HIV/AIDS

Updated 26 June 2014

Rape has become a culture

In rural areas many men still feel they can take whichever girl they want, and this type of conduct perpetuates the spread of HIV.

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By Masizole Gonyela

I was born and have been living in South Africa for 28 years now, but I find it a disgrace and shame to be a man in a country where women and children are abused every day. Where rape occurs every 26 seconds and cases of sodomy are rising at an alarming rate.

Men are perpetrators of such conduct, and male organizations in our province (Eastern Cape) are dysfunctional and driven by individuals with no clear plans as to how they are going to sensitize us about women’s issues and enable us to stand up against the abuse and rape of women and children. These organizations only exist for funding purposes, and what happens after they receive money is often not known.

Men: from protectors to predators

Initially men had the responsibility of being family watchdogs and protecting their wives and daughters. They were pillars of the community — they would not think twice about acting against any animal behavior or danger posed to their homes or families. However today we have become enemies and a danger to our families.

Just recently I worked on two stories where young girls became victims of our own wrongdoings as men. As part of the episodes for Siyayinqoba/Beat It! Series 5, we did a story about Zandile, who, at a most vulnerable time in her life, was raped by a man who was supposed to keep her safe.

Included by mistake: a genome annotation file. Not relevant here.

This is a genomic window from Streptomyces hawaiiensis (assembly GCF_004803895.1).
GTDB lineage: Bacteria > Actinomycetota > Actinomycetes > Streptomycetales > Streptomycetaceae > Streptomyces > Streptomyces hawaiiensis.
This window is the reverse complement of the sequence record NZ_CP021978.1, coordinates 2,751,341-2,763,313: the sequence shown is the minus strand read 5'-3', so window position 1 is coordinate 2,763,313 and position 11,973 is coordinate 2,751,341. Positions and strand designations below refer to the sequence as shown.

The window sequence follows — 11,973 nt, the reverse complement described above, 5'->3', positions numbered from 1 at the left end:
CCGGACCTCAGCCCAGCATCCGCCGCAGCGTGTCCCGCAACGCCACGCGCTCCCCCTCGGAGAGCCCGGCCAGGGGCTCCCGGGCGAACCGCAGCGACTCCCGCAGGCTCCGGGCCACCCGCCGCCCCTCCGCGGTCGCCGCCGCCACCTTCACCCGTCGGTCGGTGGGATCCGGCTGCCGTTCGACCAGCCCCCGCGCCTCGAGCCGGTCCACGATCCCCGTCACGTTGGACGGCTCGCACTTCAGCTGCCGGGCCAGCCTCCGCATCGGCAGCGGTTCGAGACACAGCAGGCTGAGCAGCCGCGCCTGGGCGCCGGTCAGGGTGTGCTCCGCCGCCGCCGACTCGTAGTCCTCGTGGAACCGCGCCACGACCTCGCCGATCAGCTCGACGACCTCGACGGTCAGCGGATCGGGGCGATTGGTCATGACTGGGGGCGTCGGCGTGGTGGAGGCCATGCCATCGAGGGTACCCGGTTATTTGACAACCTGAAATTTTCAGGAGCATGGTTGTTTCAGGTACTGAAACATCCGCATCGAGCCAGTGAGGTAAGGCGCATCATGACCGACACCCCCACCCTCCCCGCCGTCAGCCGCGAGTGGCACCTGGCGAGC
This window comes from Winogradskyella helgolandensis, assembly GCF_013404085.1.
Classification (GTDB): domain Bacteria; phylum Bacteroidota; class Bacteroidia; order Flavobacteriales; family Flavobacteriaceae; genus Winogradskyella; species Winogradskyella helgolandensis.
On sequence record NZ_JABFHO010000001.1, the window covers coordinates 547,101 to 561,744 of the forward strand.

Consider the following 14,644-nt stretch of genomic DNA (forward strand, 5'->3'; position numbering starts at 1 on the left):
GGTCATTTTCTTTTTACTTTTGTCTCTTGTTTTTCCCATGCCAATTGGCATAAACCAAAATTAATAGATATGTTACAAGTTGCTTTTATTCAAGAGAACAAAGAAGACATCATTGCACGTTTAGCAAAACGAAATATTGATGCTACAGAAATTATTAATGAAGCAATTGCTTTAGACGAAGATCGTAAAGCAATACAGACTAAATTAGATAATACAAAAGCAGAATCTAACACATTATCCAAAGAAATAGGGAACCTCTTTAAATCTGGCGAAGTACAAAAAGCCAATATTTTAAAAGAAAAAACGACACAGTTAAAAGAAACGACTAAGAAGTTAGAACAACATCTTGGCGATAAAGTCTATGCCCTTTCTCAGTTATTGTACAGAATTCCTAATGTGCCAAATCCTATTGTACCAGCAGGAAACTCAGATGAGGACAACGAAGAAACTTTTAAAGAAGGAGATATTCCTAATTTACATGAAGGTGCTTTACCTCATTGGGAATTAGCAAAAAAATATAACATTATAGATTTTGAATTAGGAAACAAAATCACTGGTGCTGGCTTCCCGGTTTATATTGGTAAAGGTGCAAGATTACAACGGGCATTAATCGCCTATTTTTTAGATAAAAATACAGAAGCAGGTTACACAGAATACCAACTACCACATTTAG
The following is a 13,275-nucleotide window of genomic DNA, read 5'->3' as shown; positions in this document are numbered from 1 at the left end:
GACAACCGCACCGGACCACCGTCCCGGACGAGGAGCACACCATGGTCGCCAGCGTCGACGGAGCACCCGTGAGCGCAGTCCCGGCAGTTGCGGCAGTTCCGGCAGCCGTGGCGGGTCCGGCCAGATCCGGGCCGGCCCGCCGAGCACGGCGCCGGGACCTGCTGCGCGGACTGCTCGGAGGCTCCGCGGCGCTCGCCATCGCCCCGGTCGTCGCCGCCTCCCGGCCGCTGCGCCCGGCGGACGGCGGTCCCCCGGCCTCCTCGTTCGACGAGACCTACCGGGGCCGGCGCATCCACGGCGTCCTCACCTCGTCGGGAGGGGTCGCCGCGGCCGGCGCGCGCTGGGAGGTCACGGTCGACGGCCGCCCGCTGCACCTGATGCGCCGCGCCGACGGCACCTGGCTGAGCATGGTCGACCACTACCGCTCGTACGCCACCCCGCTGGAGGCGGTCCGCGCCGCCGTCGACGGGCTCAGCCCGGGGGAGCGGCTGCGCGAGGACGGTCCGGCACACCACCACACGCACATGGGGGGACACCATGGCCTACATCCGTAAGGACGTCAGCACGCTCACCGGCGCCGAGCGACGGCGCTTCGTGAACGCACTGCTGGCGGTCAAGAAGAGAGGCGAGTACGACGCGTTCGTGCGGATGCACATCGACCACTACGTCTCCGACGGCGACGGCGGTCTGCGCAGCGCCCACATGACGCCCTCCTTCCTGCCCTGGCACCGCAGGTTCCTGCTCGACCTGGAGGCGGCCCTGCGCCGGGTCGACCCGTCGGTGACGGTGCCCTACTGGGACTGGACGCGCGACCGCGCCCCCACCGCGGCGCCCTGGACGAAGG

Though she was sexually raped by one man, who is friends with her uncle, I strongly feel the uncle also raped her emotionally. As men in the society, whether a family relative or not, we are supposed to protect. In this case, like many, a man failed this young woman. She also discovered she had HIV. Zandile was then later “raped” by the system which also should have protected her. She reported the case to the police and kept doing follow-ups, but to this day the case has never been resolves.

'Tradition' covers up kidnap and rape

In a different case of us men failing in our duties to protect, 16-year-old Nolizwi from Palmaton, near Lusikisiki, was forced to grow up when her innocence was taken by a man close to 50 years of age who forcefully made her his wife. In this is area the practice of Ukuthwala, though illegal, is still very common.

Many men still feel they can take whichever girl they want, and do whatever they desire to do. Nolizwi was closely observed during her early days as a “wife”; she couldn’t even run and find help. What is worse is that she now has a baby, from continuous rape and violation of her rights as a girl child. This type of conduct, where men are applying the laws of the jungle and women and girls are becoming more vulnerable as a result, also perpetuates the spread of HIV.

Every victim is someone’s daughter or sister